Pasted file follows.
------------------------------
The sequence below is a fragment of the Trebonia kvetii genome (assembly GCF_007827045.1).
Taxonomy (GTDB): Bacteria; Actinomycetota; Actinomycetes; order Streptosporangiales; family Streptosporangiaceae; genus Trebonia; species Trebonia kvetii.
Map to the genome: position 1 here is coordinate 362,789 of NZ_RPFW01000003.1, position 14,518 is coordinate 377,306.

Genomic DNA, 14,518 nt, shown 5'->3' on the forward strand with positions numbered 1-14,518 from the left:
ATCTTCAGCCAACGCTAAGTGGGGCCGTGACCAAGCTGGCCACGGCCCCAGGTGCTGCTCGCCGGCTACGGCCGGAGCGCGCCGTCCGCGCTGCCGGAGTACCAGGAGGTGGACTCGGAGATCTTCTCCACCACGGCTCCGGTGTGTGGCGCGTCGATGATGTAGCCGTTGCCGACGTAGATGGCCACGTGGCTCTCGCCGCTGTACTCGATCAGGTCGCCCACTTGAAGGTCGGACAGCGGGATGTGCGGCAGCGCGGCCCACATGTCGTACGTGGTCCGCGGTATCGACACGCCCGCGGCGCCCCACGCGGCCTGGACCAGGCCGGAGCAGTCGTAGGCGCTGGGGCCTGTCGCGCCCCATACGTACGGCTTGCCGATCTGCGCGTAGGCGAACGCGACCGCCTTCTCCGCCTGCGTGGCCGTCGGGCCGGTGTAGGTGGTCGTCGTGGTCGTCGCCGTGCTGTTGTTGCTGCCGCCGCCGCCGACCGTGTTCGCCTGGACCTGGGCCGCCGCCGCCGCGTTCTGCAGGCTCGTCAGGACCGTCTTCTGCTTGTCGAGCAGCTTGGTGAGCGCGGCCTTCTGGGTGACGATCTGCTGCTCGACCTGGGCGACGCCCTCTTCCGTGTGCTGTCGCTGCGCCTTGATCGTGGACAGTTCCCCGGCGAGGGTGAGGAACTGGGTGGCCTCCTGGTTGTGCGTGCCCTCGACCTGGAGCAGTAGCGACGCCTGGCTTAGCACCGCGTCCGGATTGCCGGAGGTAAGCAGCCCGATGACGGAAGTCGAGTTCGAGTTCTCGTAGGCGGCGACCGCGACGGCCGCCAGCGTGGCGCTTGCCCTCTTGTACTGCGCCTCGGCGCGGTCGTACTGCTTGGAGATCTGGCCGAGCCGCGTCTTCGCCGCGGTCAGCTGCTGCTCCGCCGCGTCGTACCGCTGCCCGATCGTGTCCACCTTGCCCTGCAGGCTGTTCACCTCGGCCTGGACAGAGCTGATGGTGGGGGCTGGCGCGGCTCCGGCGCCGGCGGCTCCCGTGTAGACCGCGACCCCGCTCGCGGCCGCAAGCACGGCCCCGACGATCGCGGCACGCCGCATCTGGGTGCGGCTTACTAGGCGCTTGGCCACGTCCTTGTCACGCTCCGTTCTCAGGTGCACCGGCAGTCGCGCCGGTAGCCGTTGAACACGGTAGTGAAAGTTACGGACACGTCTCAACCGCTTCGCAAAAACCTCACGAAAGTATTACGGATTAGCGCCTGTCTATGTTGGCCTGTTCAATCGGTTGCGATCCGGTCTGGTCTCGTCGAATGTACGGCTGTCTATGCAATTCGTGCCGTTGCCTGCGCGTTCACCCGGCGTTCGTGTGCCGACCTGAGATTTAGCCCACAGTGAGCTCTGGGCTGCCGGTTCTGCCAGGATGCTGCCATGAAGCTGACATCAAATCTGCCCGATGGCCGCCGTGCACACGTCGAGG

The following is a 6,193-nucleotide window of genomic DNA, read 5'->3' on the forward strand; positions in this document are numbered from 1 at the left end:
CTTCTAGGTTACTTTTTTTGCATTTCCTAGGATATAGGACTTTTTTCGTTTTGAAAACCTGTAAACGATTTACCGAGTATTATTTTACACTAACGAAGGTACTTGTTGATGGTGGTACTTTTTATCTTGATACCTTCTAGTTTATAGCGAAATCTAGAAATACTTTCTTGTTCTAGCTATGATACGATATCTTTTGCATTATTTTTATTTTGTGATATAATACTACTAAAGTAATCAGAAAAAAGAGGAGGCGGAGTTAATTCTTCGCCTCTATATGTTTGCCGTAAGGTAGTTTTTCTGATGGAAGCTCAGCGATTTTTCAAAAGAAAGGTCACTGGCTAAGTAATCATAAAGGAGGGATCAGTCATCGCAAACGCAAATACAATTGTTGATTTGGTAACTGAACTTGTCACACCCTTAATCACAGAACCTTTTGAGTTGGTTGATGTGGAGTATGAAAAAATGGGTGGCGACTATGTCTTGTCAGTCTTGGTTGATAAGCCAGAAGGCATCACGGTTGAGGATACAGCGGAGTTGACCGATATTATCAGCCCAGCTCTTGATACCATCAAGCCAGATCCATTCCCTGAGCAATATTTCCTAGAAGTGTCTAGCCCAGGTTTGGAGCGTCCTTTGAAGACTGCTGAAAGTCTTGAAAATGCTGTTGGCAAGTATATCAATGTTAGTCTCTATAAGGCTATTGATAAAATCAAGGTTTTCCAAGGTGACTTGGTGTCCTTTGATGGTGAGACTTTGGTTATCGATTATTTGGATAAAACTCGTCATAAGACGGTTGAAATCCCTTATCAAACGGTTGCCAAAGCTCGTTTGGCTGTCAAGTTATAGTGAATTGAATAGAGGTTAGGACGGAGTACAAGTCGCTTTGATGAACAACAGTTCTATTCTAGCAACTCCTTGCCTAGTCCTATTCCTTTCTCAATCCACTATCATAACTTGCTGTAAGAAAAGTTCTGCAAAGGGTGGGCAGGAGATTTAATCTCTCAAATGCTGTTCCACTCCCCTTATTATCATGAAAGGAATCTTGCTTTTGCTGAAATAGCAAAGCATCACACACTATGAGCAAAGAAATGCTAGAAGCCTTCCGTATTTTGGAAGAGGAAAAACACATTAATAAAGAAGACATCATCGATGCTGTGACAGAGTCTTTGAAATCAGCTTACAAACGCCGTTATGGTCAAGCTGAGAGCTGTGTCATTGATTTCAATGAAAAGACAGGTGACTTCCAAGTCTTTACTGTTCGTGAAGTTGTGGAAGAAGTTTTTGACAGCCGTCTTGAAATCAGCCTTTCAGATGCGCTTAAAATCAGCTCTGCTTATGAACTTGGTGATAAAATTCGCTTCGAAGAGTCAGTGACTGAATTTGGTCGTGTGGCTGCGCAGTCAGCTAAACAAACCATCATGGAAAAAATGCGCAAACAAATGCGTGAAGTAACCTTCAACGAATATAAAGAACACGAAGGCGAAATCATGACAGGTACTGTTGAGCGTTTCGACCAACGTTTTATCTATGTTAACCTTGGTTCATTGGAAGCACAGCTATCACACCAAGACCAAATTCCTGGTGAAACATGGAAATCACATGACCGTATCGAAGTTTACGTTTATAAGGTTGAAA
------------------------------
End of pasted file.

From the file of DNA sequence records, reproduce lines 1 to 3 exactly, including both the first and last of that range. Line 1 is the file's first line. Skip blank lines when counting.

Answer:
The sequence below is a fragment of the Trebonia kvetii genome (assembly GCF_007827045.1).
Taxonomy (GTDB): Bacteria; Actinomycetota; Actinomycetes; order Streptosporangiales; family Streptosporangiaceae; genus Trebonia; species Trebonia kvetii.
Map to the genome: position 1 here is coordinate 362,789 of NZ_RPFW01000003.1, position 14,518 is coordinate 377,306.